None of our patients had any postoperative complications and none of them reported any ulceration after the surgery. One patient developed a gangrene of big toe because of the occurrence of peripheral arterial occlusive disease 25 months after the surgery. Also a study made by Simon et al. showed similar results. They operated on 14 patients with Eichenholtz stage I diabetic neuropathy and all arthrodesis procedures were successful without any immediate or long-term postoperative complications [16]. Comparable results were published in German study made on 22 patients with 26 affected feet treated primary surgically for Charcot neuroarthropathy. Researchers did not observe any recurrence of ulceration or manifestation of new ulcers but they reported other complications in nine patients, five of them had perioperative hematoma and four instability of the foot [3]. Also the analysis of Indian study [20] made on 33 patients reported healing of all 20 preoperative ulcers without recurrence but revealed some other complications. Twenty three patients had no complications, two had implant failure but achieved union, three had nonunion but the foot was salvaged, two had infection controlled and the foot salvaged, and three patients required foot amputation. The major complication in their study was a 15 % infection rate (5/33 patients).

Poor long-term glycemic control has been associated with an increased risk of surgical site infection. Peripheral neuropathy and a hemoglobin A1c concentration of >8 % have been independently associated with surgical site infection [21]. The fact that all of our patients had their diabetes mellitus under control probably contributed to none of them getting an infection.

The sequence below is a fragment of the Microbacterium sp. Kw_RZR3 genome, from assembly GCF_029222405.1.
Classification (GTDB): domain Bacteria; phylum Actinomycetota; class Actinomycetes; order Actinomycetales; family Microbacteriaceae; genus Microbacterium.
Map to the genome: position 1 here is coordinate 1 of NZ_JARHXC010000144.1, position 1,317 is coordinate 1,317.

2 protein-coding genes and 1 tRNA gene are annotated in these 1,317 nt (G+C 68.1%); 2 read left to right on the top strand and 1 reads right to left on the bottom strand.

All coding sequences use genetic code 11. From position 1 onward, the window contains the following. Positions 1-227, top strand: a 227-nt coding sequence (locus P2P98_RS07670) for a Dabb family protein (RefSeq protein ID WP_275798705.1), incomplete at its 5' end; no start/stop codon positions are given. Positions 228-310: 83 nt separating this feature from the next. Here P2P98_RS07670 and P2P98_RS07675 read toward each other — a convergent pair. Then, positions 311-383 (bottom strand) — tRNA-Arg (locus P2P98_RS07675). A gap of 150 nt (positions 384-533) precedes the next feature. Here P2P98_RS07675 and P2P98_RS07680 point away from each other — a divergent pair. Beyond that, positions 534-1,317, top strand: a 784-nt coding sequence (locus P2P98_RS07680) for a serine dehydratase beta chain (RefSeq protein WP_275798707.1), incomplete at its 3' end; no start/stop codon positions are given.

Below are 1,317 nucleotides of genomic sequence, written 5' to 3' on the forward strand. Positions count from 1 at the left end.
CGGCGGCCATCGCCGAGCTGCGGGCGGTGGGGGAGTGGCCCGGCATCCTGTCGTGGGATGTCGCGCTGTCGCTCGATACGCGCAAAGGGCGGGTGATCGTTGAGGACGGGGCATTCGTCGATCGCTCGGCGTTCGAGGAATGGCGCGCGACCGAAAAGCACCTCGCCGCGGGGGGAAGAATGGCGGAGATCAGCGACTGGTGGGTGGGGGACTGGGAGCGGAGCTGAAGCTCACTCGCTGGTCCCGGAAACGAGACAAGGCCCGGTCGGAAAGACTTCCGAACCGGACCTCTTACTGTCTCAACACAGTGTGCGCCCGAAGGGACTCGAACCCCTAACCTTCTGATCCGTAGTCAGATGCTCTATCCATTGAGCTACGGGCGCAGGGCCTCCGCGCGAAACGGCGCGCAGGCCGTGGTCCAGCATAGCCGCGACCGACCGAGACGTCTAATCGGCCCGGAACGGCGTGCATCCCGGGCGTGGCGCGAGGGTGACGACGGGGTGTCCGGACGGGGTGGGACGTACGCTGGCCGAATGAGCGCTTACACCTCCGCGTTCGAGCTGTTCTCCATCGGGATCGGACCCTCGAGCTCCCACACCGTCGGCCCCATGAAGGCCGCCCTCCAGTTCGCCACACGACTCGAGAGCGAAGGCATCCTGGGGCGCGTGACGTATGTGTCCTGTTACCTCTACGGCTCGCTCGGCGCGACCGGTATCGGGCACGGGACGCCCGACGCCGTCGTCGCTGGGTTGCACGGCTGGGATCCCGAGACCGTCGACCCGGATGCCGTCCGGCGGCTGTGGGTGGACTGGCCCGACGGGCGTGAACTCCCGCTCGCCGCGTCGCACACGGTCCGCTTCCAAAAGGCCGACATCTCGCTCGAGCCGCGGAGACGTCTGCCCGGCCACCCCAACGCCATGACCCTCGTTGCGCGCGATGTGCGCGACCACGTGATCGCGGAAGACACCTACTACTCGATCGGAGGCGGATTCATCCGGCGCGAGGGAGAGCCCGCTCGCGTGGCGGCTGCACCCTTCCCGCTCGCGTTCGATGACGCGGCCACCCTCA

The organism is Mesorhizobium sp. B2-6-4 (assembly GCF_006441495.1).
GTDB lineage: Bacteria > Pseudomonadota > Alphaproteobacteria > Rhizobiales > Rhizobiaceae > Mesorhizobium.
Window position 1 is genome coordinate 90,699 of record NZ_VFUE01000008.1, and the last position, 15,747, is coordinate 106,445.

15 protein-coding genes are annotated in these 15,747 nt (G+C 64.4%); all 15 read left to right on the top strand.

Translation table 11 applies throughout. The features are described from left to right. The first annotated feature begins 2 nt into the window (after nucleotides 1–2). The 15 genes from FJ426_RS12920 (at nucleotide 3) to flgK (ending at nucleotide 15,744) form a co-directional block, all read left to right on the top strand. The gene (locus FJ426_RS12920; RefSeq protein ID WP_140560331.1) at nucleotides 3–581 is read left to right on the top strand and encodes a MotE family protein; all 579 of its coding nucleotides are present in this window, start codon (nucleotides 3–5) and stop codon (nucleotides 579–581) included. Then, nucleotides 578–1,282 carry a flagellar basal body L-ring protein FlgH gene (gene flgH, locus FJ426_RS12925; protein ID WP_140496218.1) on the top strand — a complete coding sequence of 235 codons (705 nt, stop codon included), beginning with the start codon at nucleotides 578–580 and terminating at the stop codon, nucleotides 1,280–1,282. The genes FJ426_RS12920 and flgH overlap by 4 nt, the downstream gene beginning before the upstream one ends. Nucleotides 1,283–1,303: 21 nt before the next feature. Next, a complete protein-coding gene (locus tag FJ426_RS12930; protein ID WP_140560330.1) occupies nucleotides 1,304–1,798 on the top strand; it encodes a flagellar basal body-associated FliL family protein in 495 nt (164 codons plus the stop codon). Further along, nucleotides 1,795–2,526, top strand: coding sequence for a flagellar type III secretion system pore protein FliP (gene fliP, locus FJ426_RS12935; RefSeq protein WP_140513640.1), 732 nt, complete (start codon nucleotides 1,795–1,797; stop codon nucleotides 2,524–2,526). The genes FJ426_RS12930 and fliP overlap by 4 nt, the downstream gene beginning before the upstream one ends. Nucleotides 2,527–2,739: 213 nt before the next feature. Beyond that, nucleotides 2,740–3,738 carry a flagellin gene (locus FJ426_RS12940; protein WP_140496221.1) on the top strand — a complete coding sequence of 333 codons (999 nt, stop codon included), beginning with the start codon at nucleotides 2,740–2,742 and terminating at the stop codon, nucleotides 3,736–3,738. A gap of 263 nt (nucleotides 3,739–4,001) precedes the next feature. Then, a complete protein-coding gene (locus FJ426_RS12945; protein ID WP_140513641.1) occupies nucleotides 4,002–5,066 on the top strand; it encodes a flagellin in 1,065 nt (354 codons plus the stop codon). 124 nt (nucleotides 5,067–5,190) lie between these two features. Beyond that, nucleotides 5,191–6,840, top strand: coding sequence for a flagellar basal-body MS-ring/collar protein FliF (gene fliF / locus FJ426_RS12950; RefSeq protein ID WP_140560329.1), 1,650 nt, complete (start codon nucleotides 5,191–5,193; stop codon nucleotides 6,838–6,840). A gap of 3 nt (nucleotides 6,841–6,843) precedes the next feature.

One of the limitations of this study is that there was no control group with which to compare the results. We could not include the control group because we believe that all patients with fulfilled criteria for surgery should be primary treated surgically. Another limitation is a small and heterogeneous group of patients, which makes generalizations more difficult.

Conclusion

Although conservative treatment is believed to be a gold standard for Charcot neuroarthropathy, surgical treatment is essential when nonoperative treatment fails. It is reserved for recurring or non-healing ulcers, joint instability, pain, prominent exostosis and acute fractures or dislocations. Surgical interventions include exostectomy, Achilles tendon lengthening and arthrodesis. Arthrodesis can be performed with internal or external fixation. Also, additional osteotomies may be used. Therefore based on our experience delayed open reduction and internal fixation of acute unstable charcot foot is good and appropriate technique especially for patients without coexisting infections or macroangiopathy.

References

Citation: Frangez I, Klar H, Nizic-Kos T (2018) Our Experience with Internal Fixation of Unstable Charcot Foot with Intramedullary Nail and Plate. Clin Res Foot Ankle 6: 268. DOI: 10.4172/2329-910X.1000268

Copyright: © 2018 Frangez I, et al. This is an open-access article distributed under the terms of the Creative Commons Attribution License, which permits unrestricted use, distribution, and reproduction in any medium, provided the original author and source are credited.